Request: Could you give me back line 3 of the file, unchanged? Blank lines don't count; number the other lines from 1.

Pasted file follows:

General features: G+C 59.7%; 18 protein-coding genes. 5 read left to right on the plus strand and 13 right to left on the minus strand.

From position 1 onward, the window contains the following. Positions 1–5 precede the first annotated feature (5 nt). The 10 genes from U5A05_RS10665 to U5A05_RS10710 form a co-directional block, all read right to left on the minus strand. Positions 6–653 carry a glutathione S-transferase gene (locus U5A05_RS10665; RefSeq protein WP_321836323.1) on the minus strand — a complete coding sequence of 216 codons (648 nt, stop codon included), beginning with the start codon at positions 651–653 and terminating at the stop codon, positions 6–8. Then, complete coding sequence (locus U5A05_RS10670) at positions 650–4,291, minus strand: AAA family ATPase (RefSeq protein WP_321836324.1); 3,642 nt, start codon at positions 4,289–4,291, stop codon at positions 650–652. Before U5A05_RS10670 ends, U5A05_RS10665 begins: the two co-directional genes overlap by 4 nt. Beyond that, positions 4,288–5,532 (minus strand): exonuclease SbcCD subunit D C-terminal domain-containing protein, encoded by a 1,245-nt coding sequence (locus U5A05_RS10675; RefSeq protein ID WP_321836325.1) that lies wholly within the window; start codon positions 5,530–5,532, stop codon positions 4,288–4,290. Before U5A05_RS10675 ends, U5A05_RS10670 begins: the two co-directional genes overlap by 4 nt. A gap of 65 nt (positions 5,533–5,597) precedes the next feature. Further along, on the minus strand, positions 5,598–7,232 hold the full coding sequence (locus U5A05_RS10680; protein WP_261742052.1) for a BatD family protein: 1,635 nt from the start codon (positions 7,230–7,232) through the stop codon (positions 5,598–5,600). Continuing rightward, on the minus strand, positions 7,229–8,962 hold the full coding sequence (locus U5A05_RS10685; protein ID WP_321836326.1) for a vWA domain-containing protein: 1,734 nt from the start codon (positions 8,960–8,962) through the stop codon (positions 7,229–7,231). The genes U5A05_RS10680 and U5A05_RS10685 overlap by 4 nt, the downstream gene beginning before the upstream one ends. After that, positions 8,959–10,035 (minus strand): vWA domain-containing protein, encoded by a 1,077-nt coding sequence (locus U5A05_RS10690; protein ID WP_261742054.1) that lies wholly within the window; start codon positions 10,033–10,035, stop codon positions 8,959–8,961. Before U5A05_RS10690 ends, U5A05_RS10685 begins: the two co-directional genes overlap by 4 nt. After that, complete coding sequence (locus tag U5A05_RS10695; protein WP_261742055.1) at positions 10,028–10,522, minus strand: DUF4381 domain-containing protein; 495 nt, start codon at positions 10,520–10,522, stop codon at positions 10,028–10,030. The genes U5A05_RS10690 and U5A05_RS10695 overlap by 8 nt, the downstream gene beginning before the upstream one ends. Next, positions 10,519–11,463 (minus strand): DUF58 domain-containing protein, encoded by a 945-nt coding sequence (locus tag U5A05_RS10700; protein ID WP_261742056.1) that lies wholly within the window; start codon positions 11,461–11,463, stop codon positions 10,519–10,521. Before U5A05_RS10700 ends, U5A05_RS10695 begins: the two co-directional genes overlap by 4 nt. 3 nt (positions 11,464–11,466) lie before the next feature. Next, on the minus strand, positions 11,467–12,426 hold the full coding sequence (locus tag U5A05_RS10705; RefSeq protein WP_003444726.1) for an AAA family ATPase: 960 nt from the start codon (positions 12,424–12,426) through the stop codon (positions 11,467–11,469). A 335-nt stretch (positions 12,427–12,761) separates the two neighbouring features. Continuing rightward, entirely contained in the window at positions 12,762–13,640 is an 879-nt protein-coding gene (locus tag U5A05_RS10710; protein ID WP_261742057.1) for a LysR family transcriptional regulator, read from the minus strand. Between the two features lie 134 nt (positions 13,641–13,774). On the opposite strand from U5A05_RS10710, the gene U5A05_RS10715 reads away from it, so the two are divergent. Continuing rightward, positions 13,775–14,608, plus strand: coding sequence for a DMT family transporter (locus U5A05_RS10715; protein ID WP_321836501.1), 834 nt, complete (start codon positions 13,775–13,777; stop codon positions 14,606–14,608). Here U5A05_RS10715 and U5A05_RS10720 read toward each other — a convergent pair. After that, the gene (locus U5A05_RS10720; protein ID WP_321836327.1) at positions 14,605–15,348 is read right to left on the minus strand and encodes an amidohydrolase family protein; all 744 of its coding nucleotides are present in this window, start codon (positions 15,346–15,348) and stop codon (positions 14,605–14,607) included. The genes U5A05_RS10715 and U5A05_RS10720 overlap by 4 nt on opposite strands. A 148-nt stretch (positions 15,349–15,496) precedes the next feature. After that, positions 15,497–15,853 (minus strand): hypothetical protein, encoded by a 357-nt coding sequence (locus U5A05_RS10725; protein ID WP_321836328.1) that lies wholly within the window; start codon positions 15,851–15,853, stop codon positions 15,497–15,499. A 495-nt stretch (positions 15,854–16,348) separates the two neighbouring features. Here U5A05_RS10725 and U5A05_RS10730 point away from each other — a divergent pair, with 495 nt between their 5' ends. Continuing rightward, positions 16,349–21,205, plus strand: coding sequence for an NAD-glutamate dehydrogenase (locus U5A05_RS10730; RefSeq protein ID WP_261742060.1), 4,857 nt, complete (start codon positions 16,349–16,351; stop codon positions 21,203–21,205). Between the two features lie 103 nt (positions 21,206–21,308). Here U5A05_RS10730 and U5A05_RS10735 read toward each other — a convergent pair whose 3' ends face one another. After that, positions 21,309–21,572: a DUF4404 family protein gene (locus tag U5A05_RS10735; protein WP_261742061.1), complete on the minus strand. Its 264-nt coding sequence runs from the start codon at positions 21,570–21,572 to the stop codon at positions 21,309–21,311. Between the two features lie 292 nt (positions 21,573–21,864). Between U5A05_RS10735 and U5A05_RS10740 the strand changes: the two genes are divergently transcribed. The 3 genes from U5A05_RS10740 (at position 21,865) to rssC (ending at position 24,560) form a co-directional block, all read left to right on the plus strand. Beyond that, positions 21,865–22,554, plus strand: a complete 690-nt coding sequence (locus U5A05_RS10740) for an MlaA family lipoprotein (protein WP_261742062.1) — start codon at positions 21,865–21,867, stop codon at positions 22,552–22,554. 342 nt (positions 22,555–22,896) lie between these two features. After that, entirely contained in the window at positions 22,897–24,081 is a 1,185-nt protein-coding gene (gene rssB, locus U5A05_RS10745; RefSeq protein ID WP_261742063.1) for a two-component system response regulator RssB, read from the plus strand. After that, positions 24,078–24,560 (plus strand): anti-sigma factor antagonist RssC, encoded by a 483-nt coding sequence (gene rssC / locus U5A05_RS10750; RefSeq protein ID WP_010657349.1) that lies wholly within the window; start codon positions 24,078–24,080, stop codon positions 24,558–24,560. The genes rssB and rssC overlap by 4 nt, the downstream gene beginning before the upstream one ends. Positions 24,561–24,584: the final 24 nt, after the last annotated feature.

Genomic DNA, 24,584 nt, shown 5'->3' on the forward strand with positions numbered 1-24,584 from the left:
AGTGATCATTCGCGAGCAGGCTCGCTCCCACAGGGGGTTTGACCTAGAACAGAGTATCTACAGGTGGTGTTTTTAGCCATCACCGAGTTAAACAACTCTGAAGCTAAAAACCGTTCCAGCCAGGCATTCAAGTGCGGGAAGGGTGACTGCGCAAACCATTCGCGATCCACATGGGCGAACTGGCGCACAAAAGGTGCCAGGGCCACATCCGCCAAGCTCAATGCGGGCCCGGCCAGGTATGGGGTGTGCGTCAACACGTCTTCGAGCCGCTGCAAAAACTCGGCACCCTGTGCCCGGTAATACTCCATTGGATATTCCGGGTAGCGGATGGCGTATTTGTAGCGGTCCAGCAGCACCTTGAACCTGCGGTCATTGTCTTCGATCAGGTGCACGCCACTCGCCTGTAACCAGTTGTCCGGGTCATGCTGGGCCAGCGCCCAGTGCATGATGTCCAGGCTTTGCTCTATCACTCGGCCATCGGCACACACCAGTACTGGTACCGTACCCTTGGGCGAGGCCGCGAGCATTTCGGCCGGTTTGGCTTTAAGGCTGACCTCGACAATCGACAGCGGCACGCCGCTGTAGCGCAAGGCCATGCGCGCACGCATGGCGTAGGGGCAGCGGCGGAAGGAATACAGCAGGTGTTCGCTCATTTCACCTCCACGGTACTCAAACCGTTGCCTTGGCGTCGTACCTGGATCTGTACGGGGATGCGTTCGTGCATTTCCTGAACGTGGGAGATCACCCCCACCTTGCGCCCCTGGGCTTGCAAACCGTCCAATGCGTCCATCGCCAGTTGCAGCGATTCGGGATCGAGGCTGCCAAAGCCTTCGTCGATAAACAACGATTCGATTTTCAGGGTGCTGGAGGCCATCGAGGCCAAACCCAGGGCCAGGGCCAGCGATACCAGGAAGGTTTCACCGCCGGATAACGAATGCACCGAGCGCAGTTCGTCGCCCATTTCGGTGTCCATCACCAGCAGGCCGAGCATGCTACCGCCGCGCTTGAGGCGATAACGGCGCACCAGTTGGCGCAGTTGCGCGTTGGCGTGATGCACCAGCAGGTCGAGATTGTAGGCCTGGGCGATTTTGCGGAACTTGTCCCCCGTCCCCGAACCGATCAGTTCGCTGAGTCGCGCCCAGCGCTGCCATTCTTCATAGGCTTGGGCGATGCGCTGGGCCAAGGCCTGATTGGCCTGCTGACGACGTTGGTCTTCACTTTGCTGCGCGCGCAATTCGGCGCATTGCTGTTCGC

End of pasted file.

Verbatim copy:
Genomic DNA, 24,584 nt, shown 5'->3' on the forward strand with positions numbered 1-24,584 from the left: